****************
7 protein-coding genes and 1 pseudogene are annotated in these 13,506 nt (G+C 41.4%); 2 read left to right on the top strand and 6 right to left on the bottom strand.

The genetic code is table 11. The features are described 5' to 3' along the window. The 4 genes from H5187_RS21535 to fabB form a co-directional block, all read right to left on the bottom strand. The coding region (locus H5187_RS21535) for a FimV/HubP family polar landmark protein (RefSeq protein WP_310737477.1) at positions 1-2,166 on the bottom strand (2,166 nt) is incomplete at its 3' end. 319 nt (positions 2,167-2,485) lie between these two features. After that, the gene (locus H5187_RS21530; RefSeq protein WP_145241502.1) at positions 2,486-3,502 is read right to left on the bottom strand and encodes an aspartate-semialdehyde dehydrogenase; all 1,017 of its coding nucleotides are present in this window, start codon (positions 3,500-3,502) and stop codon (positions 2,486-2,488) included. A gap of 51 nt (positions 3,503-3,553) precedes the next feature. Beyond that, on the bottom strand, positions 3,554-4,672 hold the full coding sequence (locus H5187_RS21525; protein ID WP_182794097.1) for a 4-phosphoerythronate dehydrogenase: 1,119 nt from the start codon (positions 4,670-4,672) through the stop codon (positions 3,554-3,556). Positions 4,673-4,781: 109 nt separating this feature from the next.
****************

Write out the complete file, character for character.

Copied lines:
7 protein-coding genes and 1 pseudogene are annotated in these 13,506 nt (G+C 41.4%); 2 read left to right on the top strand and 6 right to left on the bottom strand.

The genetic code is table 11. The features are described 5' to 3' along the window. The 4 genes from H5187_RS21535 to fabB form a co-directional block, all read right to left on the bottom strand. The coding region (locus H5187_RS21535) for a FimV/HubP family polar landmark protein (RefSeq protein WP_310737477.1) at positions 1-2,166 on the bottom strand (2,166 nt) is incomplete at its 3' end. 319 nt (positions 2,167-2,485) lie between these two features. After that, the gene (locus H5187_RS21530; RefSeq protein WP_145241502.1) at positions 2,486-3,502 is read right to left on the bottom strand and encodes an aspartate-semialdehyde dehydrogenase; all 1,017 of its coding nucleotides are present in this window, start codon (positions 3,500-3,502) and stop codon (positions 2,486-2,488) included. A gap of 51 nt (positions 3,503-3,553) precedes the next feature. Beyond that, on the bottom strand, positions 3,554-4,672 hold the full coding sequence (locus H5187_RS21525; protein ID WP_182794097.1) for a 4-phosphoerythronate dehydrogenase: 1,119 nt from the start codon (positions 4,670-4,672) through the stop codon (positions 3,554-3,556). Positions 4,673-4,781: 109 nt separating this feature from the next.